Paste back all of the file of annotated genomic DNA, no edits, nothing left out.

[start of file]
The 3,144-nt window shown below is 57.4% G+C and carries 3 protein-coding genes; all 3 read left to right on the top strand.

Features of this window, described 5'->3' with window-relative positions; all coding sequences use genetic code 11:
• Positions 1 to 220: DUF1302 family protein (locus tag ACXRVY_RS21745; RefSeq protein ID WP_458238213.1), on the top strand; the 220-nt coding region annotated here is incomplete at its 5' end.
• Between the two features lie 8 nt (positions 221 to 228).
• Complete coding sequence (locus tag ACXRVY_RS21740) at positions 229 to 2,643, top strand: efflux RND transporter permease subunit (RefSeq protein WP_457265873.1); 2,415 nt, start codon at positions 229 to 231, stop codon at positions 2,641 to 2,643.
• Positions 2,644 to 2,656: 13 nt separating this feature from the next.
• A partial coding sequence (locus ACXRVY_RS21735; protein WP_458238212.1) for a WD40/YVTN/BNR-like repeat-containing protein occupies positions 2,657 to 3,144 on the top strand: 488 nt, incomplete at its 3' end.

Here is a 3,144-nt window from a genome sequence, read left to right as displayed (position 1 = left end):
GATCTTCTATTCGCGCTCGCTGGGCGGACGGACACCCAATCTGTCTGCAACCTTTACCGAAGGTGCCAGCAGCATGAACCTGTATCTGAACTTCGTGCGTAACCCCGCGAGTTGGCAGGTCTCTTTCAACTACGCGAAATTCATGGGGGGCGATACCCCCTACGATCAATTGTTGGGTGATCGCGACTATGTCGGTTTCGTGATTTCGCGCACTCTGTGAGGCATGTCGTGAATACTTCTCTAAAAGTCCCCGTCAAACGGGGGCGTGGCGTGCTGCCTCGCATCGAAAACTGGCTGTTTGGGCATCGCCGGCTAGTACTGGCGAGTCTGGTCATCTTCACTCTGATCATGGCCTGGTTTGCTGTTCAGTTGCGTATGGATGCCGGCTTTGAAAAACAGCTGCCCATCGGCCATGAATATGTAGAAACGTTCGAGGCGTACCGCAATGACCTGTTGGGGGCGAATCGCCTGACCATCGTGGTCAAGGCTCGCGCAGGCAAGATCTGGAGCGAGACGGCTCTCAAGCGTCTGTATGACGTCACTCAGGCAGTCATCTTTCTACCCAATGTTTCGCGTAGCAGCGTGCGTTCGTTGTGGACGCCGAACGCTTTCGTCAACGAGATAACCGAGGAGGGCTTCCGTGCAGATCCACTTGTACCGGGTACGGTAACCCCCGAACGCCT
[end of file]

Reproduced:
The 3,144-nt window shown below is 57.4% G+C and carries 3 protein-coding genes; all 3 read left to right on the top strand.

Features of this window, described 5'->3' with window-relative positions; all coding sequences use genetic code 11:
• Positions 1 to 220: DUF1302 family protein (locus tag ACXRVY_RS21745; RefSeq protein ID WP_458238213.1), on the top strand; the 220-nt coding region annotated here is incomplete at its 5' end.
• Between the two features lie 8 nt (positions 221 to 228).
• Complete coding sequence (locus tag ACXRVY_RS21740) at positions 229 to 2,643, top strand: efflux RND transporter permease subunit (RefSeq protein WP_457265873.1); 2,415 nt, start codon at positions 229 to 231, stop codon at positions 2,641 to 2,643.
• Positions 2,644 to 2,656: 13 nt separating this feature from the next.
• A partial coding sequence (locus ACXRVY_RS21735; protein WP_458238212.1) for a WD40/YVTN/BNR-like repeat-containing protein occupies positions 2,657 to 3,144 on the top strand: 488 nt, incomplete at its 3' end.

Here is a 3,144-nt window from a genome sequence, read left to right as displayed (position 1 = left end):
GATCTTCTATTCGCGCTCGCTGGGCGGACGGACACCCAATCTGTCTGCAACCTTTACCGAAGGTGCCAGCAGCATGAACCTGTATCTGAACTTCGTGCGTAACCCCGCGAGTTGGCAGGTCTCTTTCAACTACGCGAAATTCATGGGGGGCGATACCCCCTACGATCAATTGTTGGGTGATCGCGACTATGTCGGTTTCGTGATTTCGCGCACTCTGTGAGGCATGTCGTGAATACTTCTCTAAAAGTCCCCGTCAAACGGGGGCGTGGCGTGCTGCCTCGCATCGAAAACTGGCTGTTTGGGCATCGCCGGCTAGTACTGGCGAGTCTGGTCATCTTCACTCTGATCATGGCCTGGTTTGCTGTTCAGTTGCGTATGGATGCCGGCTTTGAAAAACAGCTGCCCATCGGCCATGAATATGTAGAAACGTTCGAGGCGTACCGCAATGACCTGTTGGGGGCGAATCGCCTGACCATCGTGGTCAAGGCTCGCGCAGGCAAGATCTGGAGCGAGACGGCTCTCAAGCGTCTGTATGACGTCACTCAGGCAGTCATCTTTCTACCCAATGTTTCGCGTAGCAGCGTGCGTTCGTTGTGGACGCCGAACGCTTTCGTCAACGAGATAACCGAGGAGGGCTTCCGTGCAGATCCACTTGTACCGGGTACGGTAACCCCCGAACGCCT